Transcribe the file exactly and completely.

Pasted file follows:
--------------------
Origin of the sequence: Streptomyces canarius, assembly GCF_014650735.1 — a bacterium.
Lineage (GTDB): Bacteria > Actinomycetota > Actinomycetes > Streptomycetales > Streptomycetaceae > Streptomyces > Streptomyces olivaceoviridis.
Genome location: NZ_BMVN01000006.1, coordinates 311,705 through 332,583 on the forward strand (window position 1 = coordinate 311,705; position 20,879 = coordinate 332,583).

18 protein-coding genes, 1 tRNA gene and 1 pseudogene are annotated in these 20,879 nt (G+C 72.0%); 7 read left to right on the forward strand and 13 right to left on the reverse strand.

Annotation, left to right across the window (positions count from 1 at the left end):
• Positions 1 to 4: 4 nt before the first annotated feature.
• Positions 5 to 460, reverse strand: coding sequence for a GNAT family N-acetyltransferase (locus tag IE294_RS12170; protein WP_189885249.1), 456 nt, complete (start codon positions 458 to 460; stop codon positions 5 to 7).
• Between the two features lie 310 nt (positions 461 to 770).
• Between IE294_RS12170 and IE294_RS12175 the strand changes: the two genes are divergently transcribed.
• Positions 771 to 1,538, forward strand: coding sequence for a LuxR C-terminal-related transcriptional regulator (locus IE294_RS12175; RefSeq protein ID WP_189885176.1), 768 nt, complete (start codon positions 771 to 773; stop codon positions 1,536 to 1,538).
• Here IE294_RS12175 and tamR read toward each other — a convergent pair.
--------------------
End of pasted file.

Origin of the sequence: Streptomyces canarius, assembly GCF_014650735.1 — a bacterium.
Lineage (GTDB): Bacteria > Actinomycetota > Actinomycetes > Streptomycetales > Streptomycetaceae > Streptomyces > Streptomyces olivaceoviridis.
Genome location: NZ_BMVN01000006.1, coordinates 311,705 through 332,583 on the forward strand (window position 1 = coordinate 311,705; position 20,879 = coordinate 332,583).

18 protein-coding genes, 1 tRNA gene and 1 pseudogene are annotated in these 20,879 nt (G+C 72.0%); 7 read left to right on the forward strand and 13 right to left on the reverse strand.

Annotation, left to right across the window (positions count from 1 at the left end):
• Positions 1 to 4: 4 nt before the first annotated feature.
• Positions 5 to 460, reverse strand: coding sequence for a GNAT family N-acetyltransferase (locus tag IE294_RS12170; protein WP_189885249.1), 456 nt, complete (start codon positions 458 to 460; stop codon positions 5 to 7).
• Between the two features lie 310 nt (positions 461 to 770).
• Between IE294_RS12170 and IE294_RS12175 the strand changes: the two genes are divergently transcribed.
• Positions 771 to 1,538, forward strand: coding sequence for a LuxR C-terminal-related transcriptional regulator (locus IE294_RS12175; RefSeq protein ID WP_189885176.1), 768 nt, complete (start codon positions 771 to 773; stop codon positions 1,536 to 1,538).
• Here IE294_RS12175 and tamR read toward each other — a convergent pair.